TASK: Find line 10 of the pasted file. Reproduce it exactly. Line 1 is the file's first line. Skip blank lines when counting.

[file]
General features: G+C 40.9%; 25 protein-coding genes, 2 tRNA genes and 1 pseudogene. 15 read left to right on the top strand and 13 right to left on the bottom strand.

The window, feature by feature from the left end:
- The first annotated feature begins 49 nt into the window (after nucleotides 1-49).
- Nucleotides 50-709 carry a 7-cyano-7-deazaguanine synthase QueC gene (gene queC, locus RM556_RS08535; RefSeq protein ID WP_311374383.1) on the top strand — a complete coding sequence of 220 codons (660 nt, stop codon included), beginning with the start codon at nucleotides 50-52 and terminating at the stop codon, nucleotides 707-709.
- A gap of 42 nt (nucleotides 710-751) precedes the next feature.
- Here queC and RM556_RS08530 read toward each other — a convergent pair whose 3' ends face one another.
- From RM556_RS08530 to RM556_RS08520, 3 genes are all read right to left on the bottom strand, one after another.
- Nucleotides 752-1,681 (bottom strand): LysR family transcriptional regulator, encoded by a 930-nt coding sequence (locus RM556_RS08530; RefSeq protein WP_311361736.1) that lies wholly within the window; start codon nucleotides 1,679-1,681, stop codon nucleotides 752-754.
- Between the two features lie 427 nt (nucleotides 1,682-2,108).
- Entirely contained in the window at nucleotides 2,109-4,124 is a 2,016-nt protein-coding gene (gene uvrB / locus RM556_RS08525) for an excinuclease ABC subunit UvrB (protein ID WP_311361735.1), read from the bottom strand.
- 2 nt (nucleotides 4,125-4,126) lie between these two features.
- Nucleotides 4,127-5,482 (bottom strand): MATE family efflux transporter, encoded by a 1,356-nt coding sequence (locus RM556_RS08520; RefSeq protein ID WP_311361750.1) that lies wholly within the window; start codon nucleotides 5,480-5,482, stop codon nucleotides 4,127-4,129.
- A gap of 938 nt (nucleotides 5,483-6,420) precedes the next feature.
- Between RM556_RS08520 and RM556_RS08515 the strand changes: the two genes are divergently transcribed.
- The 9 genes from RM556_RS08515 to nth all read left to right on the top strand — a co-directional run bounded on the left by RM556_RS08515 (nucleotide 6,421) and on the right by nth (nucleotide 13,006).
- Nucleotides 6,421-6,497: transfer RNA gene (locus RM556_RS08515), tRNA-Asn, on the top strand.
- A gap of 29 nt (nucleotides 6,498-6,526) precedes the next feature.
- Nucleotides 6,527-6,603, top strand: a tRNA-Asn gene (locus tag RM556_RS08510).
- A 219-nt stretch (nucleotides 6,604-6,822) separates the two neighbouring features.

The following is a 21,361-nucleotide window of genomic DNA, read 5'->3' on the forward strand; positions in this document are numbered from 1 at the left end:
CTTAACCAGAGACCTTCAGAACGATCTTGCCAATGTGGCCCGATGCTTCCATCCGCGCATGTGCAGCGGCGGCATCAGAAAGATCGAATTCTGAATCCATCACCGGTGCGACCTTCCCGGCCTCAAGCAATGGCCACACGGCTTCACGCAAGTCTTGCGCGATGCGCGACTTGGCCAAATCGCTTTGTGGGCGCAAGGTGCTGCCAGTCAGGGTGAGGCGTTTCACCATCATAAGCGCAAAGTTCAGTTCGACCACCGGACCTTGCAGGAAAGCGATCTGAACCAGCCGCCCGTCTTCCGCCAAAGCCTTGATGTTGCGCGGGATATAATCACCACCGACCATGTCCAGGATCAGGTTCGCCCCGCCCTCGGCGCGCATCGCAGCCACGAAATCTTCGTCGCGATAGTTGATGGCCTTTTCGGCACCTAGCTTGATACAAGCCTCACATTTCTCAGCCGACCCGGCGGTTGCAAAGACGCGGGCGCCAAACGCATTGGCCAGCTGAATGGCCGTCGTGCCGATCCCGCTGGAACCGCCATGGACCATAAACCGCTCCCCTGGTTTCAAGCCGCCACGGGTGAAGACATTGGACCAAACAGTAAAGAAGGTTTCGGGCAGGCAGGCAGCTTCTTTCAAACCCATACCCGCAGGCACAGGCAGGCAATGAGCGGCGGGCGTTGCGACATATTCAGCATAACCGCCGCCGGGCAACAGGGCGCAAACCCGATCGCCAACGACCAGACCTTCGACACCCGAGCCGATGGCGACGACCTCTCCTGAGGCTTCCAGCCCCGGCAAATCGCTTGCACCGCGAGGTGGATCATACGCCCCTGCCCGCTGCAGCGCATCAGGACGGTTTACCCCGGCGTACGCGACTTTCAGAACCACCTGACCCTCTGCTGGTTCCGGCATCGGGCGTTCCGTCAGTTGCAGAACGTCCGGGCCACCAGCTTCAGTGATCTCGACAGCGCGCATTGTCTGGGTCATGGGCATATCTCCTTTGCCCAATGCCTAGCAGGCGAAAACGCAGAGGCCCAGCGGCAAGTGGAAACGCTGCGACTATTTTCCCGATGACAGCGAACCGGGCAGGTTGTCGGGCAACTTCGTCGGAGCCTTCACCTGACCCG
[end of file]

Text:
- Entirely contained in the window at nucleotides 2,109-4,124 is a 2,016-nt protein-coding gene (gene uvrB / locus RM556_RS08525) for an excinuclease ABC subunit UvrB (protein ID WP_311361735.1), read from the bottom strand.